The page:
The Apostle Paul, perhaps the greatest saint that ever lived upon earth, had to confess that even he had not attained. There was that in Christ more than he had ever seen, ever known, ever felt, ever tasted, ever handled, ever realised. There were heights in his glory, depths in his love, in his sufferings, in his bitter agonies in the garden and on the cross, which passed all apprehension and comprehension.
Therefore he says, "Not as though I had already attained." I am a child still, a learner still, as weak as ever, as helpless as ever to obtain what I want. Though I follow on; though I forget the things which are behind and reach forward to the things before; though I know what I am aiming at, what I am seeking; though my eye is single, my heart earnest, yet it is not with me as if I had already attained.
Now just put yourself in that scale; and to measure yourself aright, look at these things. Are you following after? Do you see that there is something which is to be tasted, handled, felt, and realised of the precious things of God? Have you ever had any sips, tastes, drops, foretastes? Has your heart ever been melted, softened, warmed by the goodness and mercy of God, by the love of Christ? Did you ever feel that there was a sweetness, blessedness, and happiness in the things of God to which nothing else could be compared? Has your heart ever been opened and enlarged by the love of God, so that you felt that spirituality of mind which is life and peace; and could you have continued in that spot it would have been to you all that you wanted to make you look death calmly in the face?
Now it is these sips, tastes, and drops, these sweet discoveries of what the Lord is to believing souls, which draw forth the desires of the heart and enable it to follow after. But darkness supervenes; the Lord withdraws himself, sin works, Satan tempts, trials perplex your mind, unbelief rises up and begins to question everything. Then there is no following on. Everything looks so dark, so gloomy; divine things are so out of sight; doubts and fears so possess the mind; and it seems as if we came so short, so very short, that the question arises whether we may not come short at last; whether we may not have deceived ourselves; whether all we have felt may not have been an awful delusion.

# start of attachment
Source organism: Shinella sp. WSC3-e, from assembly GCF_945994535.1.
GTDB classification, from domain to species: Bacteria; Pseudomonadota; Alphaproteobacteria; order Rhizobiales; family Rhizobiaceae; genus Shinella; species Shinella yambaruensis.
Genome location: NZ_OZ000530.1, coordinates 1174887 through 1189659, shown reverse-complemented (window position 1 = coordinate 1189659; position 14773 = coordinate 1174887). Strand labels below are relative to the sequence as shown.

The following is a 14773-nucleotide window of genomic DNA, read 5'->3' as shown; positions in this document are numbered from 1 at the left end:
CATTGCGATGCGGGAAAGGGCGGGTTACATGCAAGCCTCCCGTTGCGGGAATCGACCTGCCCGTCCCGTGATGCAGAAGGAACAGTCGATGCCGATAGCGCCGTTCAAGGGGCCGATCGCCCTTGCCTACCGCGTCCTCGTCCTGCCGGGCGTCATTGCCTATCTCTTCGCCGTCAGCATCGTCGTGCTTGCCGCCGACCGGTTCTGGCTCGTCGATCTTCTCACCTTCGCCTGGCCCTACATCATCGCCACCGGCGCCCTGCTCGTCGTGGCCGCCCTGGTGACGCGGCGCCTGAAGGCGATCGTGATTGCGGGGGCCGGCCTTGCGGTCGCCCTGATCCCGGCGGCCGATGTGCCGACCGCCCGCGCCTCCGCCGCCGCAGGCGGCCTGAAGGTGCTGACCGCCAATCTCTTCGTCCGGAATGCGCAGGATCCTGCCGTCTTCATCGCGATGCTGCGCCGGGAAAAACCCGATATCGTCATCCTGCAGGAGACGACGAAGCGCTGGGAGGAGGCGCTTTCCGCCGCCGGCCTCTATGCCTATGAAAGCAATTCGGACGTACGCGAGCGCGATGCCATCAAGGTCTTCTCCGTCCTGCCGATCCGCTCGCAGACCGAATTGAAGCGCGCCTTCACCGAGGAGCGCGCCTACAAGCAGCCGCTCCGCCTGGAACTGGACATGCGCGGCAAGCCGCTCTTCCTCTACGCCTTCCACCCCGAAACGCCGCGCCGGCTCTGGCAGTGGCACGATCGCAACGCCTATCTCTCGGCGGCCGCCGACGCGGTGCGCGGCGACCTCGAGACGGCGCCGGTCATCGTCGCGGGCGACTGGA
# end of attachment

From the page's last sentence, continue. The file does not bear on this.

And yet see how this works. How it stirs the mind up; how it makes us seek again and again to possess realities; how it seems to open the eyes afresh to see what true religion is, and that it consists in the teachings and operations of the Holy Ghost upon the heart.
Thus our very short-comings, deficiencies, and complaints are blessedly overruled and made to work graciously to stir us up to run again the race set before us. But depend upon it, the most highly-favoured saint upon earth will have reason to say with Paul, "Not as though I had already attained, either were already perfect," that is, matured and ripe. Not perfect in understanding, nor perfect in heart, nor perfect in lip, nor perfect in life. Every saint of God will have to confess imperfection, imperfection stamped upon all that he has and is; imperfection, imperfection upon everything but the work of the Son of God upon the cross and the work of God the Holy Ghost in the soul.